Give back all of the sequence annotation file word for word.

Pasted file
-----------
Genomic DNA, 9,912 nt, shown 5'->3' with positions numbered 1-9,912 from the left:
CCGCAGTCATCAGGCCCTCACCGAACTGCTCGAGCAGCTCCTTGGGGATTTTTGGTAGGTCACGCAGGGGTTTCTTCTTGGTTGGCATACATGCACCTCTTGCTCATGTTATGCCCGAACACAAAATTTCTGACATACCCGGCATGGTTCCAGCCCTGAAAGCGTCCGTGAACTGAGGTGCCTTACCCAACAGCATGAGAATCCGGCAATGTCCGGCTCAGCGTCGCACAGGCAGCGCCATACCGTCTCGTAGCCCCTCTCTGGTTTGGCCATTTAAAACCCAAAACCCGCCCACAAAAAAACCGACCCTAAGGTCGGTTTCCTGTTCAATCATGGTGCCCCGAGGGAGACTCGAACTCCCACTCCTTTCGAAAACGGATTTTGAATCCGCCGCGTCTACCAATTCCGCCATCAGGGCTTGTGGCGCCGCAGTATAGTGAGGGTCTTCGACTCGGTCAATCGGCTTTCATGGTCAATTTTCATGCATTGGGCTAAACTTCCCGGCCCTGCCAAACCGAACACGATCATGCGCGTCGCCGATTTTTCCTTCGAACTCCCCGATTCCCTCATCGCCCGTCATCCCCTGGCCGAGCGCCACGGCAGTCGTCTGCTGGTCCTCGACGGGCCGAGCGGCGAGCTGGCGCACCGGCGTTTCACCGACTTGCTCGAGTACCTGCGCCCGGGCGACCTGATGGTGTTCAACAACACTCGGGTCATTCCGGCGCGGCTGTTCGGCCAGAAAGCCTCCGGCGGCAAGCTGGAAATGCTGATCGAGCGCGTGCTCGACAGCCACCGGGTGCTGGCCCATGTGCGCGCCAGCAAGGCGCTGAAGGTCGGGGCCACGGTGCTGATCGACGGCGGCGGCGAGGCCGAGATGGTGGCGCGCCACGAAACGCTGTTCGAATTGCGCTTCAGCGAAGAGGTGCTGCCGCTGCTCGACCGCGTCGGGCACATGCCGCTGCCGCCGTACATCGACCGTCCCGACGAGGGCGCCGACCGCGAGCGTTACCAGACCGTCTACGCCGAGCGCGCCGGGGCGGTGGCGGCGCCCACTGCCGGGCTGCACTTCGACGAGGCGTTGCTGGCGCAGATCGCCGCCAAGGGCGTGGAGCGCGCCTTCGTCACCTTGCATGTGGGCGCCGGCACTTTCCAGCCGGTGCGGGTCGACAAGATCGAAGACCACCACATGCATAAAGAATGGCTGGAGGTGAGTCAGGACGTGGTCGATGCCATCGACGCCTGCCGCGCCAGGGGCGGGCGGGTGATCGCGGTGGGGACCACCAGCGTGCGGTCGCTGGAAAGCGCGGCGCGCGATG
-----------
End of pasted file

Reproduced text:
Genomic DNA, 9,912 nt, shown 5'->3' with positions numbered 1-9,912 from the left:
CCGCAGTCATCAGGCCCTCACCGAACTGCTCGAGCAGCTCCTTGGGGATTTTTGGTAGGTCACGCAGGGGTTTCTTCTTGGTTGGCATACATGCACCTCTTGCTCATGTTATGCCCGAACACAAAATTTCTGACATACCCGGCATGGTTCCAGCCCTGAAAGCGTCCGTGAACTGAGGTGCCTTACCCAACAGCATGAGAATCCGGCAATGTCCGGCTCAGCGTCGCACAGGCAGCGCCATACCGTCTCGTAGCCCCTCTCTGGTTTGGCCATTTAAAACCCAAAACCCGCCCACAAAAAAACCGACCCTAAGGTCGGTTTCCTGTTCAATCATGGTGCCCCGAGGGAGACTCGAACTCCCACTCCTTTCGAAAACGGATTTTGAATCCGCCGCGTCTACCAATTCCGCCATCAGGGCTTGTGGCGCCGCAGTATAGTGAGGGTCTTCGACTCGGTCAATCGGCTTTCATGGTCAATTTTCATGCATTGGGCTAAACTTCCCGGCCCTGCCAAACCGAACACGATCATGCGCGTCGCCGATTTTTCCTTCGAACTCCCCGATTCCCTCATCGCCCGTCATCCCCTGGCCGAGCGCCACGGCAGTCGTCTGCTGGTCCTCGACGGGCCGAGCGGCGAGCTGGCGCACCGGCGTTTCACCGACTTGCTCGAGTACCTGCGCCCGGGCGACCTGATGGTGTTCAACAACACTCGGGTCATTCCGGCGCGGCTGTTCGGCCAGAAAGCCTCCGGCGGCAAGCTGGAAATGCTGATCGAGCGCGTGCTCGACAGCCACCGGGTGCTGGCCCATGTGCGCGCCAGCAAGGCGCTGAAGGTCGGGGCCACGGTGCTGATCGACGGCGGCGGCGAGGCCGAGATGGTGGCGCGCCACGAAACGCTGTTCGAATTGCGCTTCAGCGAAGAGGTGCTGCCGCTGCTCGACCGCGTCGGGCACATGCCGCTGCCGCCGTACATCGACCGTCCCGACGAGGGCGCCGACCGCGAGCGTTACCAGACCGTCTACGCCGAGCGCGCCGGGGCGGTGGCGGCGCCCACTGCCGGGCTGCACTTCGACGAGGCGTTGCTGGCGCAGATCGCCGCCAAGGGCGTGGAGCGCGCCTTCGTCACCTTGCATGTGGGCGCCGGCACTTTCCAGCCGGTGCGGGTCGACAAGATCGAAGACCACCACATGCATAAAGAATGGCTGGAGGTGAGTCAGGACGTGGTCGATGCCATCGACGCCTGCCGCGCCAGGGGCGGGCGGGTGATCGCGGTGGGGACCACCAGCGTGCGGTCGCTGGAAAGCGCGGCGCGCGATG